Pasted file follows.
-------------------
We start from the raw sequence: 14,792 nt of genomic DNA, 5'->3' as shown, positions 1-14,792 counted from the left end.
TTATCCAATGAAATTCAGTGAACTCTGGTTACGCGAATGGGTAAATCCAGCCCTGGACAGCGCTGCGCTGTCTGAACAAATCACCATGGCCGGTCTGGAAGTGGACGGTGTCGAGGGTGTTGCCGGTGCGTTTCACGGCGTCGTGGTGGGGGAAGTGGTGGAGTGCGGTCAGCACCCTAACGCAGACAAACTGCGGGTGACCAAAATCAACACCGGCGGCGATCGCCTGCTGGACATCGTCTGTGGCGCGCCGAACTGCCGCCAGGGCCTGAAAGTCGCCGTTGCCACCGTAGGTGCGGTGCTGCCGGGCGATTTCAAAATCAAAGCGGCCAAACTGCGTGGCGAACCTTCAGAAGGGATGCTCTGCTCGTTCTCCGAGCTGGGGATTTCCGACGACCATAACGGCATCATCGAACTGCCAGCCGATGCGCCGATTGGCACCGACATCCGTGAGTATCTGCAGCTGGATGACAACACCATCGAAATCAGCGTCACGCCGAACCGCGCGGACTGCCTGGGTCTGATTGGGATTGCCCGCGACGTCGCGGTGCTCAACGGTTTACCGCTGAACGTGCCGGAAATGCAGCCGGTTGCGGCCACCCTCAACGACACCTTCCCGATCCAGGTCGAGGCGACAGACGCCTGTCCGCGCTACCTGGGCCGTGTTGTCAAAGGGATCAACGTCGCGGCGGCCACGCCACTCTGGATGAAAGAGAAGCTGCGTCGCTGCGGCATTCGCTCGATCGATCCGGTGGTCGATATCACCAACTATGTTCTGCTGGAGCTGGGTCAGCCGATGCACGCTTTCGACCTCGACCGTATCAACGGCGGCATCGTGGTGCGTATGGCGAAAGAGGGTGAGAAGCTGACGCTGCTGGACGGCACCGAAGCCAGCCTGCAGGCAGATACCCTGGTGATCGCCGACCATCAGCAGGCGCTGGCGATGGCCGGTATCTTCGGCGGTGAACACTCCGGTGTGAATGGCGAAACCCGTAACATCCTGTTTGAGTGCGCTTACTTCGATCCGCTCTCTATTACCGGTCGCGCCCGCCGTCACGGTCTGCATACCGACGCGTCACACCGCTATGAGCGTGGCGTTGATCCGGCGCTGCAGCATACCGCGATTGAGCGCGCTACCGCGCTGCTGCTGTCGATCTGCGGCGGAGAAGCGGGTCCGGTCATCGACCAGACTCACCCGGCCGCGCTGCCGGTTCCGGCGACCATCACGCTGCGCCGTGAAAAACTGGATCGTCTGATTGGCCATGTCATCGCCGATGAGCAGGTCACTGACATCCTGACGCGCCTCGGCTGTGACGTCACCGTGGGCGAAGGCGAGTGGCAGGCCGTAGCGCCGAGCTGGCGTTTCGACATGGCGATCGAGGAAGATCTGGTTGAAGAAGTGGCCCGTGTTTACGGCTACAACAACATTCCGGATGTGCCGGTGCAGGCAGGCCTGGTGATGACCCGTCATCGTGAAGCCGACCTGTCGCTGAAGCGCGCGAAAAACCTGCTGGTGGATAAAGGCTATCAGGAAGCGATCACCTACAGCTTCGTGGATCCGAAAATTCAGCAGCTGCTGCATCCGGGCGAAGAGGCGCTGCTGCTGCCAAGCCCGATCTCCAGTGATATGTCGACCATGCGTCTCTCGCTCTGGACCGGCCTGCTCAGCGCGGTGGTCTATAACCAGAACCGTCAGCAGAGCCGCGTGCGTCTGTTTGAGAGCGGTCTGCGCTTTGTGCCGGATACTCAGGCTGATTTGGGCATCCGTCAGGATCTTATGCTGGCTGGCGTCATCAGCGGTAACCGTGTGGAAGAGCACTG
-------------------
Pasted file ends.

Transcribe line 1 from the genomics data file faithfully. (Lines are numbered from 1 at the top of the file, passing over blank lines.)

We start from the raw sequence: 14,792 nt of genomic DNA, 5'->3' as shown, positions 1-14,792 counted from the left end.